Following passage in the Senate on March 6, 2021, the House of Representatives passed the $1.9 trillion American Rescue Plan Act of 2021 on March 10, and President Biden signed the bill into law on March 11. The Center for Medicare Advocacy applauds the passage of this landmark bill that will provide wide-ranging relief to people struggling with the ongoing global pandemic.
According to the New York Times, the bill is “one of the most far-reaching federal relief efforts ever to pass Congress” and “is estimated to cut poverty by a third this year and […] would potentially cut child poverty in half”. The Rescue Act, which is the sixth major COVID relief bill passed in the last year in which the pandemic has gripped the nation, includes a range of economic stimulus provisions and an expansion of federal safety net programs (some of which is temporary), including: child tax benefits; extension of unemployment benefits; stimulus checks; additional funding for COVID testing and contract tracing and vaccine distribution; aid to state and local governments; housing assistance; funding to support the opening of schools; support for child care providers; relief for multi-employer pension plans; and a number of health care related provisions, discussed below. (For summaries of the bill, see, e.g., this Senate Title-by-Title summary; the Center on Budget and Policy Priorities (CBPP) issue brief “American Rescue Plan Act Will Help Millions and Bolster the Economy”; also see this Washington Post summary and NPR summary.)
Health care specific provisions of the Rescue Act include:
- Expansion of marketplace coverage – according to CBPP, “the Act eliminates or vastly reduces premiums for many people with low or moderate incomes who enroll in plans through the Affordable Care Act (ACA) marketplaces and provides new help to people with somewhat higher incomes who face high premiums.” The Kaiser Family Foundation has updated its 2021 Health Insurance Marketplace Calculator to reflect these changes, which will be in effect for two years. In addition, there are protections for marketplace enrollees with fluctuating income over the last year from having to repay significant portions of their federal premium tax credits.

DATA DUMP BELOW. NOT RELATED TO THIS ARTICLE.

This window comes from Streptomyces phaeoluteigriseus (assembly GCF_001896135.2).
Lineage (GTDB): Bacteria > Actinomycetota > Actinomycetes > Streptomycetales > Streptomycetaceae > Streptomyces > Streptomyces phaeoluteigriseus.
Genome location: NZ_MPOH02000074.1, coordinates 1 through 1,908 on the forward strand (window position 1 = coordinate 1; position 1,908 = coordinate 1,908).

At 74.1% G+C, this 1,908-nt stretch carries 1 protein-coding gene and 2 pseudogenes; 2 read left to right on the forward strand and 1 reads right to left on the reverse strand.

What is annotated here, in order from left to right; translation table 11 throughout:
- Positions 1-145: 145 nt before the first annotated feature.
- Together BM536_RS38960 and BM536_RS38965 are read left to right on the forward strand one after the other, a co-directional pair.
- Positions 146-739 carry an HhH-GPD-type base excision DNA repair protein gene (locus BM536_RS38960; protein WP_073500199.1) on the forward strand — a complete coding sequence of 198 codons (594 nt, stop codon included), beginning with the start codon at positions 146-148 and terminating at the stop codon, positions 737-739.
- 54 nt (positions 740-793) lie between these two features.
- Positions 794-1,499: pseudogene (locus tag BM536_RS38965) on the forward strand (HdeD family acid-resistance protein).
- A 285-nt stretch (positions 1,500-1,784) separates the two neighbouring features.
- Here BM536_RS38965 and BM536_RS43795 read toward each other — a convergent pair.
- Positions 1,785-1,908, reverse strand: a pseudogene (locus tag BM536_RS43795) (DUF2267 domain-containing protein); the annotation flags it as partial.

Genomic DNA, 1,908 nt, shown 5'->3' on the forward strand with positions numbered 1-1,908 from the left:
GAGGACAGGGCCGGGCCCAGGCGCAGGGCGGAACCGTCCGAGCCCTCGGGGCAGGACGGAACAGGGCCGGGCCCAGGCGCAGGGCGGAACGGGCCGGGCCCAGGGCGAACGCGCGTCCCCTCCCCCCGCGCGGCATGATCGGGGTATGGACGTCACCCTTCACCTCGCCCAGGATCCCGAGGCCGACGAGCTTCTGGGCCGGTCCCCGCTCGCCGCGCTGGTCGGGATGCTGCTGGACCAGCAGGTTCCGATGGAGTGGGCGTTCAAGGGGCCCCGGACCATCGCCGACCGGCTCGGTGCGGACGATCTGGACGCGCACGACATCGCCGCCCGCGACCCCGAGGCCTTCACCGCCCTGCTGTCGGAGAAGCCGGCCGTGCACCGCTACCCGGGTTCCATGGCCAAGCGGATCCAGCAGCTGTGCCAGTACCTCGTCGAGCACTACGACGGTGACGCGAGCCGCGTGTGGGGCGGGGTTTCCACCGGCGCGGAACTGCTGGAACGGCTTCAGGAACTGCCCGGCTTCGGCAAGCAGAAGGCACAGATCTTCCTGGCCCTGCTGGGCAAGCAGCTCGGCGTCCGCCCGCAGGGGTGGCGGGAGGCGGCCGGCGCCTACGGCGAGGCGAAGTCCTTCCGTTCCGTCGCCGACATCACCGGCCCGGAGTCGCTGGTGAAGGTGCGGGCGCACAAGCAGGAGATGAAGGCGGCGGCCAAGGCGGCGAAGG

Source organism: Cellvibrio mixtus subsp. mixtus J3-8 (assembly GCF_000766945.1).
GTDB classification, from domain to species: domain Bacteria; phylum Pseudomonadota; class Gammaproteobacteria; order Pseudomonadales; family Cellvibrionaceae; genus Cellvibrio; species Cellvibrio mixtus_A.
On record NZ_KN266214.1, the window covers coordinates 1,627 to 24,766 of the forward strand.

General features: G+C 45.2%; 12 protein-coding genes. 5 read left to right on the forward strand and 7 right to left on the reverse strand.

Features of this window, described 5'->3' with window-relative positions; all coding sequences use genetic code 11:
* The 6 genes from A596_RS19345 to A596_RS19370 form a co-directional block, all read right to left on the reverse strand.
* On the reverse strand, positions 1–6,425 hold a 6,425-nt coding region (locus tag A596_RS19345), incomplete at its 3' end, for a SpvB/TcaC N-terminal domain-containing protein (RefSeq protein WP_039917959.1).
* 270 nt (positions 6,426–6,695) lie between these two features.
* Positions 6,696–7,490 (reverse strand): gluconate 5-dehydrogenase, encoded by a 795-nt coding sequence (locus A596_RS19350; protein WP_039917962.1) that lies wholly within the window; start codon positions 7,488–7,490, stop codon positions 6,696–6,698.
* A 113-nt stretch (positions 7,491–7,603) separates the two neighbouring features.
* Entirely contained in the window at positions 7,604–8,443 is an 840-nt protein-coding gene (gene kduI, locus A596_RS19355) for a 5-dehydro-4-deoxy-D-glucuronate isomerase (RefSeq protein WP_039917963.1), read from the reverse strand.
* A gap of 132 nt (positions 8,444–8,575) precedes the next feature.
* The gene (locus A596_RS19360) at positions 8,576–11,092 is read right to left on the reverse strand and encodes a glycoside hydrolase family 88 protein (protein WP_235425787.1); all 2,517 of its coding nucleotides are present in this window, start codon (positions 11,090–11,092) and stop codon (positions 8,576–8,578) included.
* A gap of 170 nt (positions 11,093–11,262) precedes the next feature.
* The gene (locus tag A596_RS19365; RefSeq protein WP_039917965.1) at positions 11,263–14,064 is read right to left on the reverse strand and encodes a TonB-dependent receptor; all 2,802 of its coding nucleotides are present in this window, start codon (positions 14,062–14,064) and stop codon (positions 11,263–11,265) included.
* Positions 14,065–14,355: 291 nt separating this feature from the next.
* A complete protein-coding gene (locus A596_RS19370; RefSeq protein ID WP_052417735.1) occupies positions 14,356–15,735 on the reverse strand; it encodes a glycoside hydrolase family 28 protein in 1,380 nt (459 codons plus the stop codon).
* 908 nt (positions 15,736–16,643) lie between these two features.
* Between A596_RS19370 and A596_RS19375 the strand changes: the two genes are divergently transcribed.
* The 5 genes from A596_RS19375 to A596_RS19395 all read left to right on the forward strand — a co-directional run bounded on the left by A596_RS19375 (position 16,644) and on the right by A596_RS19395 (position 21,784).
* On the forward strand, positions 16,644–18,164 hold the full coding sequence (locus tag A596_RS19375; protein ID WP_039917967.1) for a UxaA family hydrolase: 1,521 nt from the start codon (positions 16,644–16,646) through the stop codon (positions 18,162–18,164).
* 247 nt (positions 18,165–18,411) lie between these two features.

- Expansion of COBRA coverage – per the Senate summary, the “bill subsidizes 100 percent of COBRA premiums for six months for individuals who lost employment or had reduced hours.”
- Medicaid – provisions include:
- Increased financial incentives for the states that have not implemented the ACA’s Medicaid expansion to do so
- Increased federal portion of Medicaid funding for Home and Community Based Services (HCBS)
- According to the Senate summary referenced above, “The bill also includes numerous investments to reduce health disparities, including an option for states to provide one-year of postpartum Medicaid coverage, […] and resources for COVID-19 response in nursing homes.”
The American Rescue Plan will provide much needed relief to a nation seeking to emerge from the pandemic, but the work is not done. The Center for Medicare Advocacy now urges Congress and the Administration to address additional health care and Medicare issues. This includes: confronting long-standing problems faced by those who reside in nursing homes, including addressing staffing, infection control, and management problems; filling the gaps in Medicare coverage, including adding oral health coverage; and ensuring that all Medicare-eligible individuals can access their earned Medicare benefits during the COVID-19 pandemic and beyond, including reinstating enrollment flexibilities and addressing hospital observation status. See the Center’s legislative priorities outlined in our Medicare Platform, our Transition Memo to the Department of Health and Human Services, and our joint letter with the Medicare Rights Center outlining our organizations’ priorities for immediate administration actions.